Although he is a little thinner after the rut, the Bastard Buck was alive and well just before Christmas.

Despite being a bit thinner after the rut, The Bastard Buck was alive and well just before Christmas.

Two days before Christmas, The Bastard Buck sent a loud and clear signal that he was alive and well, and still haunting the Riverview Outfitters property. At 7:23 a.m. on December 23, the magnificent stag made a daylight appearance on the opposite side of the property from where the earlier photos were snapped. Just like that, he was back into our lives and imaginations providing fuel for the fire as we look forward to next season.

Already a great buck, the fact that he has been a bit of a mystery only adds to his trophy status. How many times did hunters walk right by him on their way to a stand? Did he ever get to his feet during daylight hours while hunting season was in? How could he avoid all of those hunters and cameras for several weeks, especially during the rut when he would have been most vulnerable? Did he simply leave the area for a few months and eventually meet up with some girls from across the tracks during the rut? All we can do is guess.

bastard (adjective):  of abnormal shape or unusual size,
of unknown origin.

It appears that the buck has at least 13 scoreable points and he has good mass and long main beams. I’m not going to estimate a score as it would be a disservice to this great deer, but I know it is way up there. Although I would love to see what this buck looked like in mid-November in his peak, I feel pretty confident saying that the deer is likely 4 1/2 and possibly 5 1/2 years-0ld.

I’m going to lean toward 4 1/2 because he still has some room on his frame for growth and his neck is still fairly well defined. Regardless, the buck will very likely add inches to his rack this year and there’s no telling what he’ll look like. With any luck, Tyler and Josh will locate his sheds in the next few weeks and we’ll have a better understanding of how big The Bastard Buck really is.

As Tyler pointed out the other day, “If he just walked out on the first day and you didn’t have to hunt him, what fun would that be? That’s what drives a whitetail freak.” I couldn’t agree more. We’ll be thinking about this buck all summer long. He’ll be in our minds when we’re at the range, and increasingly in our dreams as the season approaches.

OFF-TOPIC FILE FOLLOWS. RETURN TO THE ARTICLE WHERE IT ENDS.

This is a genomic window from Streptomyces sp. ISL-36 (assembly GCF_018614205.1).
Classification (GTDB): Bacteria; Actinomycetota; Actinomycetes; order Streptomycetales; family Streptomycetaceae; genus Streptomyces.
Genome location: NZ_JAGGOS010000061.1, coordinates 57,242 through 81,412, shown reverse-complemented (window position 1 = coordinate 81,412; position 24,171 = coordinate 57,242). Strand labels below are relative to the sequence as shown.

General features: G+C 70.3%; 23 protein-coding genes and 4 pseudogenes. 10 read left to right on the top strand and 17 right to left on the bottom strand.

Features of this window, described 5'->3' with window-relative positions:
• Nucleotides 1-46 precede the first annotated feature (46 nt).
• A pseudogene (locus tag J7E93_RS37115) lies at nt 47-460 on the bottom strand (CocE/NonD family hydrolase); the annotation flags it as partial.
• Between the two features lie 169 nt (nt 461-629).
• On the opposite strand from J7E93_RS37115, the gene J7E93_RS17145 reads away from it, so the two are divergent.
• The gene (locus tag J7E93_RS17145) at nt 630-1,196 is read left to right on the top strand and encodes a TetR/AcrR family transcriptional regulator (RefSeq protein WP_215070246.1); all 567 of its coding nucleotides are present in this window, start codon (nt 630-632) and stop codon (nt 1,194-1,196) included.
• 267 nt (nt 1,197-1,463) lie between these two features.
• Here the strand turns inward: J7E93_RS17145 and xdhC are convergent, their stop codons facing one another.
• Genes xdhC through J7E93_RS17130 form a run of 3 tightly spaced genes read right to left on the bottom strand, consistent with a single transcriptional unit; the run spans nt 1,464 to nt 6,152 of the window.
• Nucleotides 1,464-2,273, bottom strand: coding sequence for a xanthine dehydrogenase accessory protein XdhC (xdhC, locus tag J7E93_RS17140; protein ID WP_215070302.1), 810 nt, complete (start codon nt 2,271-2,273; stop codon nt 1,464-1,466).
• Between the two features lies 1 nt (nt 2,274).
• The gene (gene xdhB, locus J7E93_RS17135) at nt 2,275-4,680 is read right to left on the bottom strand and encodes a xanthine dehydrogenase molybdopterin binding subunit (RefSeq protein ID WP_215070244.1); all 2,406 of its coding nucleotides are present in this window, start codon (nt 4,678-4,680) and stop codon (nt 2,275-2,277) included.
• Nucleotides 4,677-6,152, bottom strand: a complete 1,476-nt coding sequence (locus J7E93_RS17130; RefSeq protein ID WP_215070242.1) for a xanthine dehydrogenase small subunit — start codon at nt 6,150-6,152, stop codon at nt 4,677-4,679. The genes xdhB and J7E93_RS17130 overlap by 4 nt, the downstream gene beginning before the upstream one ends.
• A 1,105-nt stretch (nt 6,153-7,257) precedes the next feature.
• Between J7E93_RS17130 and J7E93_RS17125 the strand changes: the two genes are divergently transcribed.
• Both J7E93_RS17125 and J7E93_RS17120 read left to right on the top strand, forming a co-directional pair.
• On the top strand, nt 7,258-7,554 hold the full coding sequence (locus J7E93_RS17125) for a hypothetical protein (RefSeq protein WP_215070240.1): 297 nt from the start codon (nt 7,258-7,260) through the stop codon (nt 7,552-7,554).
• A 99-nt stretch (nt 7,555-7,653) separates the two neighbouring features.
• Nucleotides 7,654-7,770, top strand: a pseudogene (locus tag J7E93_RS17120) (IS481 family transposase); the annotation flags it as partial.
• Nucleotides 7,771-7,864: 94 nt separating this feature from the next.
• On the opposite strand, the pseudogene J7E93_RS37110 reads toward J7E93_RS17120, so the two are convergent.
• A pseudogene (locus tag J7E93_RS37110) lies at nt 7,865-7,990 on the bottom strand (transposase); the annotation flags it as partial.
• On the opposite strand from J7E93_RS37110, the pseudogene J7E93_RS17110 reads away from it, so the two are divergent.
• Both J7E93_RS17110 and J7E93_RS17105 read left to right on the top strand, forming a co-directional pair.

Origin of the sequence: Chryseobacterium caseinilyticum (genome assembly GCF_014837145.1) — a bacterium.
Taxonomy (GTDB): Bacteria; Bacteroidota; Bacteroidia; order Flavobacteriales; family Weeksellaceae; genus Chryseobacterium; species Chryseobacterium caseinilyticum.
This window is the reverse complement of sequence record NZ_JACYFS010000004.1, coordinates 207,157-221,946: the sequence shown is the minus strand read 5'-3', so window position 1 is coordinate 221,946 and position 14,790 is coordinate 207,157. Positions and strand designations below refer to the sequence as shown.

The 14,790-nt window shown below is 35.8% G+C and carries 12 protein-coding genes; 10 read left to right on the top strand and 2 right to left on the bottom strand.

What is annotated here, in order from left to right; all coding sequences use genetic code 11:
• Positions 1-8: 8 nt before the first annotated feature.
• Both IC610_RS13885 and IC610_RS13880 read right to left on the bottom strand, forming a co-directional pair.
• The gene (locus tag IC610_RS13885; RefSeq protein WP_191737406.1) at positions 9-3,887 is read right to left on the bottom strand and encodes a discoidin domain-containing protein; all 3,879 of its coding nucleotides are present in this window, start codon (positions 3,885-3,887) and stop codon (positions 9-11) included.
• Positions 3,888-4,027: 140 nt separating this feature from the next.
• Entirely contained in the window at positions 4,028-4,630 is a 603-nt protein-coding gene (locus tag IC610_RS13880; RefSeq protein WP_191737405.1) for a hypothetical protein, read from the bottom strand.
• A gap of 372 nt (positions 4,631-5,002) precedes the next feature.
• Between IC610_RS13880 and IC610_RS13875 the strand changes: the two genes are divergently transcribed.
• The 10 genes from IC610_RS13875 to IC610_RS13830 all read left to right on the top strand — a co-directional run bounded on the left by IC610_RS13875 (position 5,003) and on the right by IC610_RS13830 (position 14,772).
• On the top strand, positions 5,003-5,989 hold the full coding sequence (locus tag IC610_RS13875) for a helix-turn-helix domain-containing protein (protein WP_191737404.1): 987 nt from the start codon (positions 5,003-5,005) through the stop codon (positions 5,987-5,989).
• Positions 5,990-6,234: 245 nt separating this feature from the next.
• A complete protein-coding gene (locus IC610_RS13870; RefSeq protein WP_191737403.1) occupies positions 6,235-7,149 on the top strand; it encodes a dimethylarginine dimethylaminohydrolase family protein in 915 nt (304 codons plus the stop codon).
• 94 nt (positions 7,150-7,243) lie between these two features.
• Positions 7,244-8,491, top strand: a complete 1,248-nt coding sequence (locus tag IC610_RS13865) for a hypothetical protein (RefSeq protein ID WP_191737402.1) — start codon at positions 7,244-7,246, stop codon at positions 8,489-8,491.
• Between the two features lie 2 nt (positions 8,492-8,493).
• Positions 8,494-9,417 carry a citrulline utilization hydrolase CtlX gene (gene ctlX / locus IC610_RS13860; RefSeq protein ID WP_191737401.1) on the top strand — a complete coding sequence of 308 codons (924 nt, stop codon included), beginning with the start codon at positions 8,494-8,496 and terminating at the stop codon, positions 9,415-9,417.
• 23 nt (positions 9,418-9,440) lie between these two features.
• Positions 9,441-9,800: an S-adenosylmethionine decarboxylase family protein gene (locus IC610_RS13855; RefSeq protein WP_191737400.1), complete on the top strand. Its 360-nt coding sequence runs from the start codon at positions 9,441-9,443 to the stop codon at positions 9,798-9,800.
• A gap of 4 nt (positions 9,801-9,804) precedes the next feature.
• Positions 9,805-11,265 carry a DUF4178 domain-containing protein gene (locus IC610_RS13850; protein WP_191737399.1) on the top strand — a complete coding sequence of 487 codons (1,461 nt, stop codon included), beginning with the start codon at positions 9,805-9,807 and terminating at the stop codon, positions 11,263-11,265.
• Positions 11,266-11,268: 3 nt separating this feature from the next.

What makes a great buck legendary is the story behind him. It’s the pursuit you remember. Just knowing he’s out there somewhere and hearing a twig snap will be enough to send our hearts racing. We have no way of knowing how the story of The Bastard Buck will end, but with any luck he’ll make a dream come true for one of the Riverview Outfitters clients. In case you’re wondering, there are still a few spots left for next fall.

—-
Nick Pinizzotto blogs at www.WhitetailWriter.com. He is the Chief Operating Officer of Delta Waterfowl. The Western Pennsylvania native currently resides in North Dakota, where his passion for the outdoors is put to good use on a daily basis.


Chasing Game Through a New Lens

It would be a fib if I insinuated that the thrills were equal. They’re not.

But there is something about chasing the perfect photo that sparks a fire in me that closely resembles hunting success.

Bobber reflection on the water

Bobber reflection on the water (click photo to enlarge)


My wife commemorated my last birthday with a new D-SLR camera that has more bells and whistles than I remember on my SLR piece long before digital came about. I’ve enjoyed taking all kinds of shots since.

The good news is most of your professional style camera equipment today is fool proof … with limitations. For instance, I’ve been getting pretty solid photos in the first two months I’ve been shooting, but can understand where some of the accoutrements available can improve your shots.

Redheads swimming in their familiar lines on the water

Redheads swimming in their familiar lines on the water


Simply put, you can be as good as your wallet will let you!

Within this post are a few of my early shots with the camera and lenses I currently have. I’ve enjoyed the chase so far, trading my gun for the camera when seasons have gone out, or I’ve taken a hike on a Sunday (when hunting is closed here in NC).

I look forward to sharing more photos, and hope that one day I look at these and make jokes about the infancy of my photo-taking career!